With the domestic currency bond offering, we are now seeing China take baby steps towards developing robust, domestic capital markets. Developing a local debt market is very important, i think, because it gives China more legitimacy than its equity markets alone, which are still viewed as highly speculative. Although debt has been toxic to the US economy, I think it is key to China’s development as it tries to grow an internal consumer market.

    Things are happening so fast with respect to China that I don’t think you can think of the relative fall of the US and the rise of China in terms of decades anymore. I don’t know when, but someday a lot sooner than we think, China will float its currency. After that, the inevitable will happen where China stops buying US Treasuries. If Robertson is right, this will be a nuclear bomb for the US economy and we will be living in a totally different world.

  2. No pain, no gain. The US and the World must go through a signficant crisis or crises to get thing back in balance. Why should it be different today than in the past?

    Gold. How high must future inflation be to make gold worth over $1,000 an ounce. Quite high. If inflation runs briefly at 15% from 2011 to 2015 then a gold price of $1,100 now is probably perfectly sane. Alternatively, if inflation rises to a more or less permanent plateau of about 6%-7% (from an averge of 3%) then today’s gold prices will ultimately make sense. For now it is speculation that inflation trumps deflation. Currently the money supply is growing at a torrid pace in China but consumer prices are falling. The additional liquidity is going into asset speculation and infrastructure projects. Same in the US and much of Europe.

    I doubt anyone has a clue just how much bad debt the world’s financial institutions hold. The estimates from the Fed, IMF, big bank analysts, etc in 2007 and 2008 seem to have been wildly understated. It is moving target anyway. Credit issues are no longer in focus, which makes them dangerous.

    Equities usually do very poorly (in the short-term) during periods of high inflation due to the increase in the discount rate used to calculate what a reasonable P/E would be (that creates a great buying opportunity), but ultimately over the long run (say 20 years) equities keep up with inflation quite well so long as you don’t buy them (and better yet sell them to buy later) at bubblish market peaks (1965, 1972, 2000). From a long-term perspective the market is not cheap nor especially expensive right now. In the short-run, it might be expensive (if we quickly see deflation or inflation pick up or profit margins deteriorate due to lack of sales increases following all the cost cutting.) Or it might be inexpensive, if inflation stays low but positive, interest rates stay low and margins continue to improve (Goldilocks scenario).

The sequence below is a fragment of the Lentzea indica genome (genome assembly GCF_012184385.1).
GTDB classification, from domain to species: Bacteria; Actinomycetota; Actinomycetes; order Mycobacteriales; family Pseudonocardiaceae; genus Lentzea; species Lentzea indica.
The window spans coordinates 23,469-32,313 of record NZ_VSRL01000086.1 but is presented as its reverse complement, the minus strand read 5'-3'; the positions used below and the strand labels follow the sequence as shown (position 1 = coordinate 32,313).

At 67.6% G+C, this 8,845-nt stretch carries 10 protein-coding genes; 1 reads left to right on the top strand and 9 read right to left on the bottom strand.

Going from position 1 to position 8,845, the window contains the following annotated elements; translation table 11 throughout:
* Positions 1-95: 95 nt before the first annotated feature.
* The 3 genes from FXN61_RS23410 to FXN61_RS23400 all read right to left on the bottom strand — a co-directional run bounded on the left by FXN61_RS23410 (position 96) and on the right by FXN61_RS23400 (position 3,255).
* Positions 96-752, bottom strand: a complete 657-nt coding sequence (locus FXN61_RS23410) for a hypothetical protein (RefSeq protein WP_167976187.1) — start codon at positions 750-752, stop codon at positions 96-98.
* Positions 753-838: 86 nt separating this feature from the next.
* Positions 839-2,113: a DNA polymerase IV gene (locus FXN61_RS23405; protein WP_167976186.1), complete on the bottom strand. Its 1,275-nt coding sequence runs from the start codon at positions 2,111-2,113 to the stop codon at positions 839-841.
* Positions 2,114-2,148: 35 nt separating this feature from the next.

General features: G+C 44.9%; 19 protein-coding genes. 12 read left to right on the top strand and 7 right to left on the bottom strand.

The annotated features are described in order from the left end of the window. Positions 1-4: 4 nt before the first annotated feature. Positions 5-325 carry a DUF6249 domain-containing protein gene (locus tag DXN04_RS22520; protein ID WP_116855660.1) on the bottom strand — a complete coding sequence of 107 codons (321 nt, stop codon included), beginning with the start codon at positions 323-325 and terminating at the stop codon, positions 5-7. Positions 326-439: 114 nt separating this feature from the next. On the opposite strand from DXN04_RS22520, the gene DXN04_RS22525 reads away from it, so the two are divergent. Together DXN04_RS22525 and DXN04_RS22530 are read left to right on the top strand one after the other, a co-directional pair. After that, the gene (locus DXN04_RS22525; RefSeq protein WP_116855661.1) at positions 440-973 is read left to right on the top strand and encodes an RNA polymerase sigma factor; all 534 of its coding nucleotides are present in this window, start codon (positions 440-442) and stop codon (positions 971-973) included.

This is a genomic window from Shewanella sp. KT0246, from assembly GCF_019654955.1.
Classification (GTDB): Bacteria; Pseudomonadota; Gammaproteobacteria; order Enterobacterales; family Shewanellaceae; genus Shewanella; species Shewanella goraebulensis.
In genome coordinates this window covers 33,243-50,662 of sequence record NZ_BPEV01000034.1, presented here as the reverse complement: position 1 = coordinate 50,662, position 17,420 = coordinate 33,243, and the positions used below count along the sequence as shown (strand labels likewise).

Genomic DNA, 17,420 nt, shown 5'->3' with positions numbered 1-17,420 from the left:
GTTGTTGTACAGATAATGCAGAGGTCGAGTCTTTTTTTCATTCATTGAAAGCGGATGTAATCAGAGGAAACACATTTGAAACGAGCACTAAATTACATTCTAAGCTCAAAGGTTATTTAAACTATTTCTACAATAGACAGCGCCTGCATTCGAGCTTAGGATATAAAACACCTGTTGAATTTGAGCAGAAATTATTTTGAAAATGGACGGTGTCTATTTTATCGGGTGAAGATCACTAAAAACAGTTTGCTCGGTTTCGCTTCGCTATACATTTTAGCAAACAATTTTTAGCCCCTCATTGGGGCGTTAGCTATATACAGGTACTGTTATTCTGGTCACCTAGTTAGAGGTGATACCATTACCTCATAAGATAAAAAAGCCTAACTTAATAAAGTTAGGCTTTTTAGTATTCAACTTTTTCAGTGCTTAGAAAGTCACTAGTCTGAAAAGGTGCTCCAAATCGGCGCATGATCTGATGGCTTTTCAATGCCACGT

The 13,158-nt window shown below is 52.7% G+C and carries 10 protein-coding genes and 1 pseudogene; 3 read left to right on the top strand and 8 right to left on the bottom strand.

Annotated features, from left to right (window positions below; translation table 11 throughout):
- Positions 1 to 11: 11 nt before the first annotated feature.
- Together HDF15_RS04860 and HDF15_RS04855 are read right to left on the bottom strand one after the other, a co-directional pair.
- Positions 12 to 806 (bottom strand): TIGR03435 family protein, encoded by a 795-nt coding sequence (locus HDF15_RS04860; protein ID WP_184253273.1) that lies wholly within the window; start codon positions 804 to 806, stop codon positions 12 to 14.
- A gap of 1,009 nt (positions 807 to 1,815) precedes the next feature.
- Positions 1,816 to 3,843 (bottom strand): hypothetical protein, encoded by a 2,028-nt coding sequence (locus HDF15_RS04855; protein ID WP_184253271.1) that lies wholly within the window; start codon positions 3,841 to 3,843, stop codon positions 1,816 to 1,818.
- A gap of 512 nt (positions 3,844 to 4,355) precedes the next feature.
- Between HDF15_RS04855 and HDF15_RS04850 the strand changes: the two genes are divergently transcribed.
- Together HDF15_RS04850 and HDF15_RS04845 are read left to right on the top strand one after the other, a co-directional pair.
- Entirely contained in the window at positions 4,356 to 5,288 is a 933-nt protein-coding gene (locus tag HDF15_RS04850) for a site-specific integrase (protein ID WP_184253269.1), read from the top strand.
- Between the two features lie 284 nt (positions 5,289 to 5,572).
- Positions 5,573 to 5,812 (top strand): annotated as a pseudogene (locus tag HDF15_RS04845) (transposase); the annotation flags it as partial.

The key question is whether there will be a significantly better buying opportunity in the near future (next year or two) or not. When will Mr. Market suffer his next depressive episode?

  3. Robertson says, “I ask anyone to give me an example of an economy beefed up by huge amounts of quantitative easing that did not inflate tremendously when or if the economy improved.”

    How about Japan in the last 20 years? I guess you can argue the Japanese economy has not improved yet. And perhaps that is our fate, years of a stagnant economy with low T bond rates.

  4. I would have to agree. Those expecting rampant inflation and higher rates are going to be disappointed.

  5. There is no way the government is going to LET rates go that high. It will essentially bankrupt us or put us into a spiral of destruction. The government is well aware of this. People are discounting the U.S. government’s abilities to influence the markets through fear. How different things would change if Geithner and Bernanke came out and said that banks were encountering problems again and Iran and Israel went to war…

  6. @jack
    you might want to read postings from pettis when you say

    “still buying US treasuries but shifting purchases to shorter maturities to be less exposed to a US fiscal implosion, and initiating a massive domestic stimulus program that emphasizes domestic consumption”

    their massive stimulus program is going into more overcapacity and speculation (in commodities, RE, and stocks). they do not have enough internal demand to “go it alone” so to speak. they need their US and Euro customers as they are mercantilists.

  7. Japan’s public external debt and term structure is totally different then the US. US duration is getting shorter and is held by Asians. They’re not comparable.

  8. I believe that if China and/or Japan pulls back even marginally in their purchase of US Gov’t paper, all rates (short, intermediate and long) will rise dramatically. First, who is out there aside from these two to buy our trillions second, who would buy any 30 year paper at 4% and finally, since when has our Gov’t ever been able to regulate LT Rates?

    In fact, I am so convinced that Robertson has it right, I’ve been trying to find someone that understands “CMS Rate Caps” so I can enter an order to duplicate his trade. Even if I’m wrong, these things are some kind of leap option so I know my maximum exposure at the outset.


    PS – Does anyone know who I might go to that can execute orders in these Rate Cap vehicles. The houses I’ve dealt with are all familiar with Robertson’s video, but no one seems to know anything about these particular derivatives.